TG3106 : A parade of sunflowers (Helianthus sp)

taken 1 year ago, near to Surlingham, Norfolk, Great Britain

A parade of sunflowers (Helianthus sp)
A parade of sunflowers (Helianthus sp)
The term "sunflower" is used to refer to all plants of the genus Helianthus; the term is derived from Helios, who was the Greek god of the sun. Sunflowers originate from the Americas from where they were introduced to Europe in the 16th century and primarily used as a decorative plant until the mid-1900s, since when they are being cultivated in Russia as an oil crop. The stem of some varieties can grow as high as 3 metres, and the flower head can reach 30 cm in diameter.

Sunflower seeds can be eaten raw, cooked, roasted, or dried and ground for use in bread or cakes, and the seeds and the roasted seed shells can be used as a coffee substitute. The oil extracted from the plant is used for cooking and soap making. The flower is said to yield a yellow dye.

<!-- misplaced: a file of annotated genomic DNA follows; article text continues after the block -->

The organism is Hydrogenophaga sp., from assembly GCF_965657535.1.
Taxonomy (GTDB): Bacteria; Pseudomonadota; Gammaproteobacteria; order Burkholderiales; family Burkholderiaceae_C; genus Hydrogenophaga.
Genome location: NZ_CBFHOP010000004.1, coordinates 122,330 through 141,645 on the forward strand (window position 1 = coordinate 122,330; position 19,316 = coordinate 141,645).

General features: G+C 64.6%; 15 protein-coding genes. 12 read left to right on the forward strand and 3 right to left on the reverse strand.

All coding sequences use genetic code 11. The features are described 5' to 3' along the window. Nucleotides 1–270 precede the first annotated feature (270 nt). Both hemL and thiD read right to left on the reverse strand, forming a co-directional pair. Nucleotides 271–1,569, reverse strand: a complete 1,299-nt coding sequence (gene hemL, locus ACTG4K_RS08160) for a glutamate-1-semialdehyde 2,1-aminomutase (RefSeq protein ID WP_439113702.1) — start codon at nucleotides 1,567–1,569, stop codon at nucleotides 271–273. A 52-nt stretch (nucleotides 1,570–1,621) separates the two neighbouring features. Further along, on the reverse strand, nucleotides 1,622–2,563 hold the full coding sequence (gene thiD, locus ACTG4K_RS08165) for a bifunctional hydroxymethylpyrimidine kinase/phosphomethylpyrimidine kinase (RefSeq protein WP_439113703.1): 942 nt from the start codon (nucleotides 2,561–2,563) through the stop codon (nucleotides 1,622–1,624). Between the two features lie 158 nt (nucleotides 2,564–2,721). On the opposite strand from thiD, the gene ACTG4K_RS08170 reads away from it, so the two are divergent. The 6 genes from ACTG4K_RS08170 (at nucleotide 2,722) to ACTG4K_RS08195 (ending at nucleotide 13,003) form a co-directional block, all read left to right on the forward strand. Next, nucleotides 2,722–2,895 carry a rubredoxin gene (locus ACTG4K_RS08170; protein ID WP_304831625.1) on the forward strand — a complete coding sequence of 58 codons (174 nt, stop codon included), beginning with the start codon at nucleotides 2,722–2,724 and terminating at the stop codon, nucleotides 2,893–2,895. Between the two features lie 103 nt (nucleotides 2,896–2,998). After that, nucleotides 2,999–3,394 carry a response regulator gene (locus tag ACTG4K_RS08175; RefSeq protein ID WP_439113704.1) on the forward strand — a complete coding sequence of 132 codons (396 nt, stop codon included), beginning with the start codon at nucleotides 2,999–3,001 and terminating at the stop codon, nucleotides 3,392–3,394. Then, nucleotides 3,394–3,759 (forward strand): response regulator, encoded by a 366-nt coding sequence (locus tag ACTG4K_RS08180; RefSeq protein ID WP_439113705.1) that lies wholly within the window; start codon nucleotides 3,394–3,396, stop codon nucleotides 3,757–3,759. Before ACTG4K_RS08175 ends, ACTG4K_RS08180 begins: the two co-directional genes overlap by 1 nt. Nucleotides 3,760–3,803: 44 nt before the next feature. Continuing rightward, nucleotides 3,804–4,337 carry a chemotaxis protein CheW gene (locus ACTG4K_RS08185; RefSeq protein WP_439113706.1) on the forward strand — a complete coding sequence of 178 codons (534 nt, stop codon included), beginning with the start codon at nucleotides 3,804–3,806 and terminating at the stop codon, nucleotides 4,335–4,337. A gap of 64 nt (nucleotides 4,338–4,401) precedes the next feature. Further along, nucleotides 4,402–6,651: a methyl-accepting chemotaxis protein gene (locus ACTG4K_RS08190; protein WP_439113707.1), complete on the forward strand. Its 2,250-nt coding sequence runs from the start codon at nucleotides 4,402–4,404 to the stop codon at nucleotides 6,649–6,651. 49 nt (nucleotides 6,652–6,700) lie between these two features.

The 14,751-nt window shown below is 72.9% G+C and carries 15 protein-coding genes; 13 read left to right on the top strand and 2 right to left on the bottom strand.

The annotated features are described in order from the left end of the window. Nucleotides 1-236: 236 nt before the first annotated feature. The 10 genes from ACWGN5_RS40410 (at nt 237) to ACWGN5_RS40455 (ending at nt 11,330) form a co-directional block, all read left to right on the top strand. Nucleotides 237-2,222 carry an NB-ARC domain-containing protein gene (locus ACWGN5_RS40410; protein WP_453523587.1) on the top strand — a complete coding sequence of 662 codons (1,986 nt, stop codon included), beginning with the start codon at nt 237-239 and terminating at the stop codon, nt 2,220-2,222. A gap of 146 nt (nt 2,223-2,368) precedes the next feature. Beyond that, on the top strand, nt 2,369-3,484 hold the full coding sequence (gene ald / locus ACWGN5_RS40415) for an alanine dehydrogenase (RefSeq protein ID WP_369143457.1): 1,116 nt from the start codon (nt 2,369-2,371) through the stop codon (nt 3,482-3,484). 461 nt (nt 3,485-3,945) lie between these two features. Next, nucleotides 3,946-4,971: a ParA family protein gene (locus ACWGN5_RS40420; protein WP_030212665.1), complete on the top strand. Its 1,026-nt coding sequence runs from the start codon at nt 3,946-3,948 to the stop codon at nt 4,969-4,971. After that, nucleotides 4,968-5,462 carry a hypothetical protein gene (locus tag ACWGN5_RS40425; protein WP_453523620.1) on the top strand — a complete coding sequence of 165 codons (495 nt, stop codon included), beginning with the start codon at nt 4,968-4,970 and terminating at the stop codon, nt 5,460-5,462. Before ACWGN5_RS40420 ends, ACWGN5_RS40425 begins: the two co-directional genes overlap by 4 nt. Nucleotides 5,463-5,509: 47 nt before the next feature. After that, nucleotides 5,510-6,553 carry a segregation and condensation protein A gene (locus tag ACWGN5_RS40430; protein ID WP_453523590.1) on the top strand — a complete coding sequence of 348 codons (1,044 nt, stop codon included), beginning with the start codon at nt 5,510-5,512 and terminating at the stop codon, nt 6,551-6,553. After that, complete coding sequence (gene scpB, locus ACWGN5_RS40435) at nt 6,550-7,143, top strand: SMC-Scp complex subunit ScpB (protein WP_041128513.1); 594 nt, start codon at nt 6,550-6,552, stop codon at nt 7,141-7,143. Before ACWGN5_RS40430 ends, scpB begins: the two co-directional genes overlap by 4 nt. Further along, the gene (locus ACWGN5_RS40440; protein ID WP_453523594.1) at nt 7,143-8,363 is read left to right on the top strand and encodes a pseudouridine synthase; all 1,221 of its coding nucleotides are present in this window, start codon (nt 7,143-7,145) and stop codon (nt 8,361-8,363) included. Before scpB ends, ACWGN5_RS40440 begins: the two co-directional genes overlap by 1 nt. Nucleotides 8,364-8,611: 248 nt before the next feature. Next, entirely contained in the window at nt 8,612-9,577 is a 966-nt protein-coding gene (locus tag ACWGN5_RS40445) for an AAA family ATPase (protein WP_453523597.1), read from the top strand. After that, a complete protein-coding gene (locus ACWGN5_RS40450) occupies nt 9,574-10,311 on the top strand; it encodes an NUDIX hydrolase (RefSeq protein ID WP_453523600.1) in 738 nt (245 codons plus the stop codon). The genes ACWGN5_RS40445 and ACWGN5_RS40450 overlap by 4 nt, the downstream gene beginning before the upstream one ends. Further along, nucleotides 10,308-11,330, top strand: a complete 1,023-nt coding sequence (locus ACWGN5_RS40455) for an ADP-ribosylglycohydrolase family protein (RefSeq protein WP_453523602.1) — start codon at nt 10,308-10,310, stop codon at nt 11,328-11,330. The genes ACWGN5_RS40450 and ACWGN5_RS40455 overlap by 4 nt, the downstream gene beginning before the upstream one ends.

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TG3106, 233 images   (more nearby )
Photographer
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Date Taken
Tuesday, 15 August, 2017   (more nearby)
Submitted
Tuesday, 15 August, 2017
Geographical Context
Wild Animals, Plants and Mushrooms 
Subject Location
OSGB36: geotagged! TG 3172 0692 [10m precision]
WGS84: 52:36.6355N 1:25.2665E
Camera Location
OSGB36: geotagged! TG 3174 0692
View Direction
WEST (about 270 degrees)
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Image Type (about): geograph 
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